From Fringe Poster Design Winner to National Arts prize finalist

Tue, Jul 13 2021
Take a trip down memory lane and revisit some of our former Adelaide Fringe Poster Competition winners! We’ve highlighted five extraordinary artists who have gone on to even greater things after their win.


Randal Tomich of Tomich Wines, poster winner Matthew Clarke and Fringe CEO Heather Croall. Photo: Trentino Priori, 2019 
Matthew Clarke, 2019 
Matthew Clarke's winning 2019 Adelaide Fringe Poster
In 2019, Australian contemporary artist Matthew Clarke blew away the Adelaide Fringe Poster judging panel and Fringe-lovers with his entry, securing him the win of that year’s Adelaide Fringe Poster Competition.
Current Fringe CEO, Heather Croall, explained “We chose Matthew’s entry because of the striking, fiery brush strokes that convey a sense of risk-taking and adventure and the vibrant colours that encapsulate the energy of Fringe.”
Excitingly, Matthew recently secured a spot as a finalist in the 2021 Archibald Prize with a portrait of previous Archibald Prize winner, Kathryn Del Barton. The Archibald Prize competition, which has been running since 1921, is one of Australia’s most prestigious art awards. We are thrilled for Matthew and feel incredibly lucky to have been a part of his artistic journey.

Pro Hart, 1982 
Pro Hart’s winning 1982 Adelaide Fringe Poster
1982’s Fringe poster came from the prolific, well-known Australian artist, Pro Hart, and the design was described as a surprising poster by an ever surprising artist. Neville Weston in an Advertiser article described the poster as “set against the black background, the colored swaying flame-like figures flow and move with an energy that spells out creative activity whether formal or informal”. Having started painting while working as a miner in a rural country city, Pro Hart wasn’t the typical artist, and that’s what helped his popularity grow - he made art accessible to all.
ProHart’s win was followed by the Pro Hart Retrospective and Exhibition as part of Fringe. It displayed works from his own collection, ranging from his early Broken Hill genre works, through to his insect swamp and outback series, to the original work used for 1982’s Fringe Festival Poster. After the festival Pro Hart continued to grow in popularity, becoming an icon of Australian culture and a house-hold name country-wide.

Driller Jet Armstrong, 1990 
Driller Jet Armstrong’s winning 1990 Adelaide Fringe Poster
The famous Adelaide identity, Driller, took out the 1990 Poster Competition. His artwork, in the spirit of friendly competition, took a tongue in cheek dig at the 'high culture' Adelaide Festival by elevating the classical renaissance imagery into Fringe-going cupids and partying Gods.
Driller wasn’t a new face to Fringe, having been previously commissioned to bring Fringe to the city’s East End by painting the distinctive mural on the corner of Frome Road and Rundle Street. Alongside becoming an iconic Adelaidian, he went on to create and own the iconic Adelaide institution, the Rundle Street club SUGAR. He’s also continued to paint his news-stirring Daubism artworks and exhibit around Australia.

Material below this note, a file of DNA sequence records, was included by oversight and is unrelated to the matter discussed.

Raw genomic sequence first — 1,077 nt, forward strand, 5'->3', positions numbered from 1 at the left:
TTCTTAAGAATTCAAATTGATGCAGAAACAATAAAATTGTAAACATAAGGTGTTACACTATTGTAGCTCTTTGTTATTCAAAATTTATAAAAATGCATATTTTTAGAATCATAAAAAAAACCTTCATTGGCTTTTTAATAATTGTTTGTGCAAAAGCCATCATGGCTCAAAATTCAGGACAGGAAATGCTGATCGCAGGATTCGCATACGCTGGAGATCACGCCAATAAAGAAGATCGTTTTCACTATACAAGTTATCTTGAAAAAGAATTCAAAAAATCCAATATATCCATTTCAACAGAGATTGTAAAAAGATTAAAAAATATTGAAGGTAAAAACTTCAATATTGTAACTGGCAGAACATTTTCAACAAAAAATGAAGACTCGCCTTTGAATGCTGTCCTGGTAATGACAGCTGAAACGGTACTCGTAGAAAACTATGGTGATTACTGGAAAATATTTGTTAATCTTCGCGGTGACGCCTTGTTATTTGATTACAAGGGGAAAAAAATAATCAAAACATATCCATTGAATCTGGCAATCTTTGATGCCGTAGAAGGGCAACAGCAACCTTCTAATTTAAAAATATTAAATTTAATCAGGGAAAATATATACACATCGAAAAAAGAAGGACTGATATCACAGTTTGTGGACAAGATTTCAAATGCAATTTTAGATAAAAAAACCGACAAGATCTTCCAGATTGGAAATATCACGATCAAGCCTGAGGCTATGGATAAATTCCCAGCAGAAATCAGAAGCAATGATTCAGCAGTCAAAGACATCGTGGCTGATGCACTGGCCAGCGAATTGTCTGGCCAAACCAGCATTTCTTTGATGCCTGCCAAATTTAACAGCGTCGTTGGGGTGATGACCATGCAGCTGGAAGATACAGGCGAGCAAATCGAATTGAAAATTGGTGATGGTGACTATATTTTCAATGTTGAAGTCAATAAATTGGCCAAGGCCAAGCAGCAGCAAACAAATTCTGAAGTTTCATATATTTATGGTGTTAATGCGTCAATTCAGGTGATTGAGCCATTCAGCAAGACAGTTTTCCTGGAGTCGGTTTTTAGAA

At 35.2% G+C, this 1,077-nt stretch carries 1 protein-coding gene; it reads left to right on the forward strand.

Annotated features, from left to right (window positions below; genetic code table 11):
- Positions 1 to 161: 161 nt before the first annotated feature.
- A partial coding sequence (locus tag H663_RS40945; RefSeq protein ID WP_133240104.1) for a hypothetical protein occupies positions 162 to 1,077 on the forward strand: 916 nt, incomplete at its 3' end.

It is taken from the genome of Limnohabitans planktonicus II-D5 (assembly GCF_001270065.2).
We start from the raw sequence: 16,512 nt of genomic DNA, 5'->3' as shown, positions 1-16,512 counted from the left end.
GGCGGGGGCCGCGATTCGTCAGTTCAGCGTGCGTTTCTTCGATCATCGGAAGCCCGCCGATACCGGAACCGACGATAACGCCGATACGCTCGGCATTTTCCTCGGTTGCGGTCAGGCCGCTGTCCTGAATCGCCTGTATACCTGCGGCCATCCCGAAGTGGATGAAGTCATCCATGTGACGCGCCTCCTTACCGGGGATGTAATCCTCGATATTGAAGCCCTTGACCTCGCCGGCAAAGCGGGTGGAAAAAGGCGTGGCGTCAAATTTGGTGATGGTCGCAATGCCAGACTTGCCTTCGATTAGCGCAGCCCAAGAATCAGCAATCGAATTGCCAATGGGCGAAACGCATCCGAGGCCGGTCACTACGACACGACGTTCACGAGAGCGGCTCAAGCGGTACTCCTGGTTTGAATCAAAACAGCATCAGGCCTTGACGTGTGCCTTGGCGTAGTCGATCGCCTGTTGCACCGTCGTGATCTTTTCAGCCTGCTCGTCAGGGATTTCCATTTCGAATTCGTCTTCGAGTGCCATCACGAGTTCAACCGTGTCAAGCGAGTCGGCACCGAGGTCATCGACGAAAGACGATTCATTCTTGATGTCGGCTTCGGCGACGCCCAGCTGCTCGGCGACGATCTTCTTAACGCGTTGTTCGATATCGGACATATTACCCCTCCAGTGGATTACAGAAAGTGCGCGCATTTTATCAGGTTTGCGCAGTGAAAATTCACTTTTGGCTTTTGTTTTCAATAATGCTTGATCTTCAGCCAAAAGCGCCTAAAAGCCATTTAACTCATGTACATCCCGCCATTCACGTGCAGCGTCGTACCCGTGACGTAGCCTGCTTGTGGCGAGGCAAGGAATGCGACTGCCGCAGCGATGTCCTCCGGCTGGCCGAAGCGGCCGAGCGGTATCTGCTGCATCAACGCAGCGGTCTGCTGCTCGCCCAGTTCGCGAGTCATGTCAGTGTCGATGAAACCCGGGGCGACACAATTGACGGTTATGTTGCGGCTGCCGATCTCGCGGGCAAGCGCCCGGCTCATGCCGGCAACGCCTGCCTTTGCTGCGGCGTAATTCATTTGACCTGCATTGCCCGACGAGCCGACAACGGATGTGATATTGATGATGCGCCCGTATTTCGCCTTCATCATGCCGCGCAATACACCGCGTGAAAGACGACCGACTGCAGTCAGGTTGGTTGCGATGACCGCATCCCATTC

Wayne Cunningham, 1996 
Wayne Cunningham’s winning 1996 Adelaide Fringe Poster
1996’s Poster Competition was won by (at the time) part-time waiter and surfer, Wayne Cunningham. His iconic, and somewhat haunting, design leapt out at both the Fringe Poster Competition judges and Fringe audiences, screaming for well-deserved attention, just like big and bold Fringe acts.
Since then, Cunningham hasn’t slowed down. He became Senior Graphic Designer at the iconic Rip It Up Publishing, was Senior Art Director at MOF Advertising, owned his own design and communications business, became the Creative Director/Content Strategist at RedBikini Video Content Agency, and he is currently the State Manager for SA and WA at Adstream.

David Blaiklock, 2009 
David Blaiklock in front of his 2009 award-winning Fringe poster at the poster launch party
In 2009, a local Adelaide illustrator took out the top prize in the Adelaide Fringe Poster competition. David Blaiklock’s orange, pink and black etching presented the inner artist (with a colourful mohawk) powerfully expressing his passion, just as artists do every year through the platform of Adelaide Fringe.
Blaiklock went on to secure the prominent position of Program Director of the Bachelor of Design (Illustration and Animation) program, which he founded in 2018, at the School of Art, Architecture and Design at the University of South Australia.

Sue Ninham, 2012 
Sue Ninham, in front of her 2012 winning Fringe Poster at the poster launch/span>
Taking out the 2012 Adelaide Fringe Poster Competition was Australian artist, Sue Ninham. The inspiration for Ninham’s winning Fringe poster was drawn from the 1950’s when she spent childhood summers in her grandparent’s house. This was filled with memories of space-age, splay-legged furniture, Parisian-scened feature walls, fold away record players and crazy paving. All of this nostalgia has filled her work with a playful optimism, leading her to develop a fun and playful poster.

Since her win, Ninham has taken on artist residencies at Loreto College, Wilderness School and in Skagastrond, Iceland, for the NES International Artist in Residency. She has held three solo exhibitions at prominent Adelaide commercial art gallery, BMGART, and most recently exhibited at the Mental Health Week held at the Royal Adelaide Hospital. Her works are held in private and corporate collections around the world, including Australia, London, HK & NZ.

Here at Adelaide Fringe, we’re incredibly proud to provide a public platform for up and coming artists, designers and creatives to promote their incredible works. The Adelaide Fringe Poster Competition is one of the most exciting events for us, and we cannot wait to see the array of diverse designs that will compete to be the 2022 Adelaide Fringe Poster!